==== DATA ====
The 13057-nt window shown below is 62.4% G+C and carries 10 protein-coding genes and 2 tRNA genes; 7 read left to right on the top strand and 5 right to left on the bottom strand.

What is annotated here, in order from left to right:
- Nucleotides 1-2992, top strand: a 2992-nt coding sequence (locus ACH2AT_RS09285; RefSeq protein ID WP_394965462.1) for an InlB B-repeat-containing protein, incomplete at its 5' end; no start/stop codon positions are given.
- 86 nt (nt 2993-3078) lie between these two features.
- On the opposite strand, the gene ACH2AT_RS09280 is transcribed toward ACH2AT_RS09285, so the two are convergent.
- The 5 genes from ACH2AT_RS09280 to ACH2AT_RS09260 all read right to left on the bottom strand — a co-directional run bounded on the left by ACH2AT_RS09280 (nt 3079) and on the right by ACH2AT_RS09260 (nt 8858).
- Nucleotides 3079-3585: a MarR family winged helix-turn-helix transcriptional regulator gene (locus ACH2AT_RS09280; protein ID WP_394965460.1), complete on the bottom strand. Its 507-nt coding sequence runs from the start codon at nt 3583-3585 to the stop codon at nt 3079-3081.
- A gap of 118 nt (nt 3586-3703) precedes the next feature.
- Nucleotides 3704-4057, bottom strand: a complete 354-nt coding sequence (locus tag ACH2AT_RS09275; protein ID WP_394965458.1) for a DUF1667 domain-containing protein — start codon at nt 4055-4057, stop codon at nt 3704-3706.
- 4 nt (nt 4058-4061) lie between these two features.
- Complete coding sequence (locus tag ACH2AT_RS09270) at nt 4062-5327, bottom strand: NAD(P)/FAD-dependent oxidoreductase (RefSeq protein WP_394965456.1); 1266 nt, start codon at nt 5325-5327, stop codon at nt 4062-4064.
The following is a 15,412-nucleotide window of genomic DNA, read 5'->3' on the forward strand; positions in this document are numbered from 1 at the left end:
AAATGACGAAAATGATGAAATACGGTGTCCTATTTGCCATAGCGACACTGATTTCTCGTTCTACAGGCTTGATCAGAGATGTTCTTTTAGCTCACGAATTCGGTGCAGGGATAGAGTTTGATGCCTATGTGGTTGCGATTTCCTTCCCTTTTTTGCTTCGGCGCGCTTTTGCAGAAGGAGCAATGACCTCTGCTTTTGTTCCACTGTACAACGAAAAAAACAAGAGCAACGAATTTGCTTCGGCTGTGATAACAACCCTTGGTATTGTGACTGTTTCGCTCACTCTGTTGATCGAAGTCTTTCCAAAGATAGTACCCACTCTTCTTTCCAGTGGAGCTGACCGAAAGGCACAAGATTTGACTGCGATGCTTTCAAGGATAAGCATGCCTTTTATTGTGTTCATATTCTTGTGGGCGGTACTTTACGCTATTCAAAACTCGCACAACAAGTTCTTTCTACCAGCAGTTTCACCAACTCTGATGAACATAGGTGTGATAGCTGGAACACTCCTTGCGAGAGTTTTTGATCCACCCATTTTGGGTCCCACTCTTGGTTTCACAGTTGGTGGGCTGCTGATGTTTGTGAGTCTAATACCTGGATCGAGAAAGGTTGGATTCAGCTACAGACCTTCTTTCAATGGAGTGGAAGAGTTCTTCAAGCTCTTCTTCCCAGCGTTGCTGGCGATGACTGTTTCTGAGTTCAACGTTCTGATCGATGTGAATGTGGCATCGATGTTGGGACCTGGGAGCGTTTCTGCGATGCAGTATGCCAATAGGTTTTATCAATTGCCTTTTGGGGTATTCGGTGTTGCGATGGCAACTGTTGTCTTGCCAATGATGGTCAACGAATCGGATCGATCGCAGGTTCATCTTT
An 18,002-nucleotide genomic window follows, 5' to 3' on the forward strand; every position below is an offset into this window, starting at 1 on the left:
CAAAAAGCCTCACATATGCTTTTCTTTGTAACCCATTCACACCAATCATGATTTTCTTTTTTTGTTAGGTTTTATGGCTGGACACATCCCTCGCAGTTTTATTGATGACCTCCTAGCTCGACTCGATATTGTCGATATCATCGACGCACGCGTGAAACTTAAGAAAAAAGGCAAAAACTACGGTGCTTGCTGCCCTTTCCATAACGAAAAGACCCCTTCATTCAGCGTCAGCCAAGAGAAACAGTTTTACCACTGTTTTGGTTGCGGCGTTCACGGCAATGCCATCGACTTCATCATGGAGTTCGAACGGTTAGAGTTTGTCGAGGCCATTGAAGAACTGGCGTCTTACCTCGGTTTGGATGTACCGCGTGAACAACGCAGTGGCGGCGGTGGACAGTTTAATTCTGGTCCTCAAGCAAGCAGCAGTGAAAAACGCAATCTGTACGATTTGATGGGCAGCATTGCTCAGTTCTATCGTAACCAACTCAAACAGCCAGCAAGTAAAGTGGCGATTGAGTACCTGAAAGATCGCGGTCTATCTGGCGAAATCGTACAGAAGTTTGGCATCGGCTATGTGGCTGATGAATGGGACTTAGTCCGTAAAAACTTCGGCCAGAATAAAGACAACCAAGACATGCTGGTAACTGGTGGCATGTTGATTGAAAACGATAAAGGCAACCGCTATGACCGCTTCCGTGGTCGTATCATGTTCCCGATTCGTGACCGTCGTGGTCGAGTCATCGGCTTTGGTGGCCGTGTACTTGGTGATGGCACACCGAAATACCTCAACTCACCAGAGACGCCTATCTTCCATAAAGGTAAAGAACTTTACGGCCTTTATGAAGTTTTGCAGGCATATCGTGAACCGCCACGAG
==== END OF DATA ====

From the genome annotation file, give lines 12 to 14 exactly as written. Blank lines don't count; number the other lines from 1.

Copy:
The following is a 15,412-nucleotide window of genomic DNA, read 5'->3' on the forward strand; positions in this document are numbered from 1 at the left end:
AAATGACGAAAATGATGAAATACGGTGTCCTATTTGCCATAGCGACACTGATTTCTCGTTCTACAGGCTTGATCAGAGATGTTCTTTTAGCTCACGAATTCGGTGCAGGGATAGAGTTTGATGCCTATGTGGTTGCGATTTCCTTCCCTTTTTTGCTTCGGCGCGCTTTTGCAGAAGGAGCAATGACCTCTGCTTTTGTTCCACTGTACAACGAAAAAAACAAGAGCAACGAATTTGCTTCGGCTGTGATAACAACCCTTGGTATTGTGACTGTTTCGCTCACTCTGTTGATCGAAGTCTTTCCAAAGATAGTACCCACTCTTCTTTCCAGTGGAGCTGACCGAAAGGCACAAGATTTGACTGCGATGCTTTCAAGGATAAGCATGCCTTTTATTGTGTTCATATTCTTGTGGGCGGTACTTTACGCTATTCAAAACTCGCACAACAAGTTCTTTCTACCAGCAGTTTCACCAACTCTGATGAACATAGGTGTGATAGCTGGAACACTCCTTGCGAGAGTTTTTGATCCACCCATTTTGGGTCCCACTCTTGGTTTCACAGTTGGTGGGCTGCTGATGTTTGTGAGTCTAATACCTGGATCGAGAAAGGTTGGATTCAGCTACAGACCTTCTTTCAATGGAGTGGAAGAGTTCTTCAAGCTCTTCTTCCCAGCGTTGCTGGCGATGACTGTTTCTGAGTTCAACGTTCTGATCGATGTGAATGTGGCATCGATGTTGGGACCTGGGAGCGTTTCTGCGATGCAGTATGCCAATAGGTTTTATCAATTGCCTTTTGGGGTATTCGGTGTTGCGATGGCAACTGTTGTCTTGCCAATGATGGTCAACGAATCGGATCGATCGCAGGTTCATCTTT
An 18,002-nucleotide genomic window follows, 5' to 3' on the forward strand; every position below is an offset into this window, starting at 1 on the left: